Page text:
The tenor of Gerrit Jöbsis' column of March 20 ("Dam's removal would benefit river immensely") would lead one to believe that the author, in actuality, knew very little about this stretch of the Savannah River.
We who have been living on this river for more than 25 years appreciate its beauty every day, and are deeply concerned for its health and its future. We sometimes imagine how it looked when Native Americans crossed over the rocks of the fall line, but with the full knowledge that we no longer live in that time. Changes occur.
In 2000, the same argument as the one posed by the guest column led to the simulation of the disabling of the New Savannah Bluff Lock and Dam by conducting a test drawdown.
As a result, instead of a river, we saw a long mud flat stretching from the fall line and down past the Riverwalk. Yes, a mud flat and ugly debris.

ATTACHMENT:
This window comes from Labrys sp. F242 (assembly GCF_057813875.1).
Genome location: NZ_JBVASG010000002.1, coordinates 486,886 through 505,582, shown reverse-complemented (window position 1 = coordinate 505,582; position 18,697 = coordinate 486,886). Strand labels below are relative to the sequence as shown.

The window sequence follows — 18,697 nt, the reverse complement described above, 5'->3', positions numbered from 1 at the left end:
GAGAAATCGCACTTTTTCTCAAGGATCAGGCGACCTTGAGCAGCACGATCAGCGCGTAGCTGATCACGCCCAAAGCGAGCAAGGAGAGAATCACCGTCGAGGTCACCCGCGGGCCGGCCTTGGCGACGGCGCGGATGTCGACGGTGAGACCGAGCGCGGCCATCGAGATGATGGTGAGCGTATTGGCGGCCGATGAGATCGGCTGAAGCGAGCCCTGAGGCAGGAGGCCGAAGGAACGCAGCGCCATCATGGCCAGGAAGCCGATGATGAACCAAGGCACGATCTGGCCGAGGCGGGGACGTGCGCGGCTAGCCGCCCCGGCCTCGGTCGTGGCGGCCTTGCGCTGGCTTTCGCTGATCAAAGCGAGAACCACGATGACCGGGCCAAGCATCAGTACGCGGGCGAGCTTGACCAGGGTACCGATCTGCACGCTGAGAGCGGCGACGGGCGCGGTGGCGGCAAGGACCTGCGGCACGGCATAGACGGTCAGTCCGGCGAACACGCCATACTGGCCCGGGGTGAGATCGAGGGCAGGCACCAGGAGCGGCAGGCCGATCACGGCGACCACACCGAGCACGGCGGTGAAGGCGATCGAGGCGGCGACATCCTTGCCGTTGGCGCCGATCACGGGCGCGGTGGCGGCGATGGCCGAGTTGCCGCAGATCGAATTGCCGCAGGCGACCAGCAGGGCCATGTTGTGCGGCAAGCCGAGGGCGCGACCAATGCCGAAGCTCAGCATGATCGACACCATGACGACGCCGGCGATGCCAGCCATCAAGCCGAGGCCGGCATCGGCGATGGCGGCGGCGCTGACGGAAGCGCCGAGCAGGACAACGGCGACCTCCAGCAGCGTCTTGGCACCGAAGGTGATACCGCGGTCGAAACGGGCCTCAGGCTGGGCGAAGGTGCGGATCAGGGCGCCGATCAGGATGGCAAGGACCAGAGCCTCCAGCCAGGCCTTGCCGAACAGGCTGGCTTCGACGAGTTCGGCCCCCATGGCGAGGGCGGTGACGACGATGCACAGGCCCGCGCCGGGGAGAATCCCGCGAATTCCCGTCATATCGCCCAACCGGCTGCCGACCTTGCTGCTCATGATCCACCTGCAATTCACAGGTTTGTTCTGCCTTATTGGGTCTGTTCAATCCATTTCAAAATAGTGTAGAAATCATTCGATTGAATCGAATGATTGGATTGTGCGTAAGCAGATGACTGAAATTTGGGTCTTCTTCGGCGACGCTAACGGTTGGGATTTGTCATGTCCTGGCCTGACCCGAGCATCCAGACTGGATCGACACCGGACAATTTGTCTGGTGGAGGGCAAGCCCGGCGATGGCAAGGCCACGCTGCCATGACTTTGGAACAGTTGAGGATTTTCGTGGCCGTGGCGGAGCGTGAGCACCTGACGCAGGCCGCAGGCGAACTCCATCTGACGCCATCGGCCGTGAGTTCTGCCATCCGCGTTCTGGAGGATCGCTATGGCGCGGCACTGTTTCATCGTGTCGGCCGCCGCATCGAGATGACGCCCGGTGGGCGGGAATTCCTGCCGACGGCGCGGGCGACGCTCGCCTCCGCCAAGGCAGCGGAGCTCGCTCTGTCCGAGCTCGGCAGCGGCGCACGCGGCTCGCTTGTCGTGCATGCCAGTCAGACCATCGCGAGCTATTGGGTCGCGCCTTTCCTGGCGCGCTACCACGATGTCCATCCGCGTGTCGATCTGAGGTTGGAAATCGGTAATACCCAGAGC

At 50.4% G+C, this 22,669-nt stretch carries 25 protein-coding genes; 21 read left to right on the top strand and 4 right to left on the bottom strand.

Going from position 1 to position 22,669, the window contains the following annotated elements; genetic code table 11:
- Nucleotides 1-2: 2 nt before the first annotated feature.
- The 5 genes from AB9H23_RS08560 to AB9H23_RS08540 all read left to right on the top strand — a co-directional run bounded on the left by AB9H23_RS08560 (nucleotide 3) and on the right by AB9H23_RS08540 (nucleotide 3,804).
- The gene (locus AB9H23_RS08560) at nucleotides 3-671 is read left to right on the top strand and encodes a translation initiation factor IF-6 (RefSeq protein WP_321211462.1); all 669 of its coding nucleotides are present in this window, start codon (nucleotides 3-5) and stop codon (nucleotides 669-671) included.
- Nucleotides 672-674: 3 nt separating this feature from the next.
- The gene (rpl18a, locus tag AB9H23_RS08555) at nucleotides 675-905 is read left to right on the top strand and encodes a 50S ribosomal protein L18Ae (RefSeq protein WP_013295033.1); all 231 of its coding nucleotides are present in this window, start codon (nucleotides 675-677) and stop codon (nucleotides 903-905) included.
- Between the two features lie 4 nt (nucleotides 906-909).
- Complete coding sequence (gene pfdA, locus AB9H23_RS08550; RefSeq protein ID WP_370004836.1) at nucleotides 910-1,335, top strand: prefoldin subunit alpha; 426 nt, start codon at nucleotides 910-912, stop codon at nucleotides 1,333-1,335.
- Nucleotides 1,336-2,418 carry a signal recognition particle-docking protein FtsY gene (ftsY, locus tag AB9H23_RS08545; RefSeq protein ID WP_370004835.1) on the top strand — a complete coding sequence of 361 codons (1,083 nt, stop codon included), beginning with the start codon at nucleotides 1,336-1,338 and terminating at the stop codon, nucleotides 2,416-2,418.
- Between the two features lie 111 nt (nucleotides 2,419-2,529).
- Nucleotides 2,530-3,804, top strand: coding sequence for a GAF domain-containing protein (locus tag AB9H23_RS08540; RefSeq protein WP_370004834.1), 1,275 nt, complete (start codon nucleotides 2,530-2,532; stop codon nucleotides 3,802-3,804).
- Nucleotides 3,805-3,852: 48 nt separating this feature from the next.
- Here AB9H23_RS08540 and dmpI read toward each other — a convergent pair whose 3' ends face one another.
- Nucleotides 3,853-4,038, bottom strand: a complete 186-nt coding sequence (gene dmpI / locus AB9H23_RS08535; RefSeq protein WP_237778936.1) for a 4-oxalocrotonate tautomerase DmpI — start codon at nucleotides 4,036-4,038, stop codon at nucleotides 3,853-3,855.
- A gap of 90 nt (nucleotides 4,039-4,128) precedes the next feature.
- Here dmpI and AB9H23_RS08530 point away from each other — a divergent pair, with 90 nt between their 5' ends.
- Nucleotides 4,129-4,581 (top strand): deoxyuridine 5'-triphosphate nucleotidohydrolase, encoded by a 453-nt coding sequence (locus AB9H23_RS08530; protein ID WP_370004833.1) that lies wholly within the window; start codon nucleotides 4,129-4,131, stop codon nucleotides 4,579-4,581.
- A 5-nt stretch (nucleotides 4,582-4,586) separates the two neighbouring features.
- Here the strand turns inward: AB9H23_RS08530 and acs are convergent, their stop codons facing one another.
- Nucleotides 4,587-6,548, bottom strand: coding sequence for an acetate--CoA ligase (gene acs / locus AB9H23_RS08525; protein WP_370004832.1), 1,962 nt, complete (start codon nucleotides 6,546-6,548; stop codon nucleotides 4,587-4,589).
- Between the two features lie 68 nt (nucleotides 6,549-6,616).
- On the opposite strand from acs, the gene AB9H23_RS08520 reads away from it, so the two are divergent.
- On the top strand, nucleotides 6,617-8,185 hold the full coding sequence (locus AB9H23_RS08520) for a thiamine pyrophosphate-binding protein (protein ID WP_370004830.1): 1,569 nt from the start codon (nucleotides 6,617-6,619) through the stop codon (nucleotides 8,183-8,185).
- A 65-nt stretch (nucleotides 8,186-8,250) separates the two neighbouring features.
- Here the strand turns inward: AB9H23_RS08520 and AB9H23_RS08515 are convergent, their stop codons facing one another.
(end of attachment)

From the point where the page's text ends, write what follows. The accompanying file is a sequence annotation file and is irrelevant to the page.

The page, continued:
Did Gerrit Jöbsis see this? If so, did he believe such a sight would enhance our environment? Does he believe such a sight will reap economic benefits as he predicts will occur with dam removal? I sense in his argument a one-size-fits-all blueprint from his national organization rather than a researched consideration of Augusta's situation.
Nature conservation is an important and worthy goal, but one that must take into account the human situation as well. Everyone in Augusta and North Augusta should "Save Our Savannah" again, as we did in 2000.